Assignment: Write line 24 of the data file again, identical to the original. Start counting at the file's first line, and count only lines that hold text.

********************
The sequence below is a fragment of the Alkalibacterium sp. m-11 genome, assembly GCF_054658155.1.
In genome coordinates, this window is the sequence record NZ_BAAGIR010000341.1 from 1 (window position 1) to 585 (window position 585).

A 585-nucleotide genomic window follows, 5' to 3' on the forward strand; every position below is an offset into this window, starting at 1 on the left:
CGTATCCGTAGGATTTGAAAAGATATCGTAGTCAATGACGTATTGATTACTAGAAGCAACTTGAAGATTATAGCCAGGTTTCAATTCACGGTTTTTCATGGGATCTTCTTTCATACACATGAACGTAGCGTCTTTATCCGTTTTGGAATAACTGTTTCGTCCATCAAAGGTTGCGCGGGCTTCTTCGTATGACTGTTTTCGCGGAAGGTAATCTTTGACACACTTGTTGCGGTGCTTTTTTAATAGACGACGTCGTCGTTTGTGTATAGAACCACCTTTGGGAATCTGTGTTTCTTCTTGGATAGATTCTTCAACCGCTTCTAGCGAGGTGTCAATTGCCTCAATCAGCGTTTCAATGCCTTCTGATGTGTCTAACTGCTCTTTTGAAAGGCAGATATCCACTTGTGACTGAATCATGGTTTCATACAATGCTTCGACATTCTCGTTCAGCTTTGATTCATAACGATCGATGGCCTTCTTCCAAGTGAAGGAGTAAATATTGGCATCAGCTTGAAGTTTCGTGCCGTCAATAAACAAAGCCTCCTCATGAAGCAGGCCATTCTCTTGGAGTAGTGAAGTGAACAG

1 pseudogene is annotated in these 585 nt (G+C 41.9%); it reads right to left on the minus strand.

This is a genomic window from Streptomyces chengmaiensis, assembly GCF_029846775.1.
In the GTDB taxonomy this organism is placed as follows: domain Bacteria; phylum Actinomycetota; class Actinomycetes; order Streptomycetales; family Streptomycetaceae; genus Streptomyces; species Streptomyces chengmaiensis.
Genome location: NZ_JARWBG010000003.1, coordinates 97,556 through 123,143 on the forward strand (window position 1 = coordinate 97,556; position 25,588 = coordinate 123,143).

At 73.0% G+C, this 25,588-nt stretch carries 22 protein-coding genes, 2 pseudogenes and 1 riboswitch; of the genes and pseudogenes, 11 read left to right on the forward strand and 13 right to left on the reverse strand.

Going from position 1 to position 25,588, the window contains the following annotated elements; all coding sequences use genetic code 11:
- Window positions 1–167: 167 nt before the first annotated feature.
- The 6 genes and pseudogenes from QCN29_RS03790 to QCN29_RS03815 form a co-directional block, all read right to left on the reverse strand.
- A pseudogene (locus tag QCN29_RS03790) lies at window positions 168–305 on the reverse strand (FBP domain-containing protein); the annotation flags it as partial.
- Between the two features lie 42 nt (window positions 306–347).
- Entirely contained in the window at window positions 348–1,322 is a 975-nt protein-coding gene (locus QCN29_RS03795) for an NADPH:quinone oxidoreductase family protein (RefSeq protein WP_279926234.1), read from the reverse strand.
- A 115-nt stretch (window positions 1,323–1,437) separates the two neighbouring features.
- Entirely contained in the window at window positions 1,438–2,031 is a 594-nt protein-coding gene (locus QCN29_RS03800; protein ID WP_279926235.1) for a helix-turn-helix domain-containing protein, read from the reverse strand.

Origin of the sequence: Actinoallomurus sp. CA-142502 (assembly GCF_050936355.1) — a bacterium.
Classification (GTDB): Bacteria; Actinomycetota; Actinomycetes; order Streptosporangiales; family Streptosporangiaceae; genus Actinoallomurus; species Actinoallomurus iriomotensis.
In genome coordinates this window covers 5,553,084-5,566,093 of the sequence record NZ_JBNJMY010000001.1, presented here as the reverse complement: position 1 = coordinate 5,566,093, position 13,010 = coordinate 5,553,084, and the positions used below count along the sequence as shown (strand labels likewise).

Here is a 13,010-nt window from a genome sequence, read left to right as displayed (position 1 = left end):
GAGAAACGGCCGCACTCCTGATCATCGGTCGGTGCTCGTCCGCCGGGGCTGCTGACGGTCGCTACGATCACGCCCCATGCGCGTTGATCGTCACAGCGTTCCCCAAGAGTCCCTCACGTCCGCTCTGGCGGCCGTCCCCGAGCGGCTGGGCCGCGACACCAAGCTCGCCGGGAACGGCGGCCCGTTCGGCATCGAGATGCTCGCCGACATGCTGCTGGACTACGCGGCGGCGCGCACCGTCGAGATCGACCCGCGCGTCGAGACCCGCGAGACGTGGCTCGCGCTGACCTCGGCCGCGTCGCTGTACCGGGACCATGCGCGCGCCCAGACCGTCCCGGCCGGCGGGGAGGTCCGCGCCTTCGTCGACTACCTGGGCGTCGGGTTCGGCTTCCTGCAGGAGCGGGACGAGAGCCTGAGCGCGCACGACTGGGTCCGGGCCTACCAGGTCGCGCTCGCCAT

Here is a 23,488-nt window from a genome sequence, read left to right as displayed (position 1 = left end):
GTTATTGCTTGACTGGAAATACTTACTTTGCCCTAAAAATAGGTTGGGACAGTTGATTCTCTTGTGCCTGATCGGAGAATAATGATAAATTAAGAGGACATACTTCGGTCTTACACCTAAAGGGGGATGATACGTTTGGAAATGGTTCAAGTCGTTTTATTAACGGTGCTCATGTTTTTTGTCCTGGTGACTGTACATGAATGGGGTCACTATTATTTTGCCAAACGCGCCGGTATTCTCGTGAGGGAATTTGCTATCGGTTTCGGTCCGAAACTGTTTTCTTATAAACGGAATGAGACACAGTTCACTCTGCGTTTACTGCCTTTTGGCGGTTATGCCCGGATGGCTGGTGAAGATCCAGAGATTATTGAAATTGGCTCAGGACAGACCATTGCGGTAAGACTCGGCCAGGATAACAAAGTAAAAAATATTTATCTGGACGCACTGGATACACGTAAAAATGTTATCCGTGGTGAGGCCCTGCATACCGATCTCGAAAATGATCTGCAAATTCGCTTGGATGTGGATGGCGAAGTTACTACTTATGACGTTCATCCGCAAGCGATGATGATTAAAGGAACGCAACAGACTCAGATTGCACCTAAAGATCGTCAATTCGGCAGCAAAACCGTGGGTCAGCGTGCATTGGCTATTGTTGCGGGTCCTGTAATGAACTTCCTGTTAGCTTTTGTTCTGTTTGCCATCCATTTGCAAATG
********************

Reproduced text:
GTTATTGCTTGACTGGAAATACTTACTTTGCCCTAAAAATAGGTTGGGACAGTTGATTCTCTTGTGCCTGATCGGAGAATAATGATAAATTAAGAGGACATACTTCGGTCTTACACCTAAAGGGGGATGATACGTTTGGAAATGGTTCAAGTCGTTTTATTAACGGTGCTCATGTTTTTTGTCCTGGTGACTGTACATGAATGGGGTCACTATTATTTTGCCAAACGCGCCGGTATTCTCGTGAGGGAATTTGCTATCGGTTTCGGTCCGAAACTGTTTTCTTATAAACGGAATGAGACACAGTTCACTCTGCGTTTACTGCCTTTTGGCGGTTATGCCCGGATGGCTGGTGAAGATCCAGAGATTATTGAAATTGGCTCAGGACAGACCATTGCGGTAAGACTCGGCCAGGATAACAAAGTAAAAAATATTTATCTGGACGCACTGGATACACGTAAAAATGTTATCCGTGGTGAGGCCCTGCATACCGATCTCGAAAATGATCTGCAAATTCGCTTGGATGTGGATGGCGAAGTTACTACTTATGACGTTCATCCGCAAGCGATGATGATTAAAGGAACGCAACAGACTCAGATTGCACCTAAAGATCGTCAATTCGGCAGCAAAACCGTGGGTCAGCGTGCATTGGCTATTGTTGCGGGTCCTGTAATGAACTTCCTGTTAGCTTTTGTTCTGTTTGCCATCCATTTGCAAATG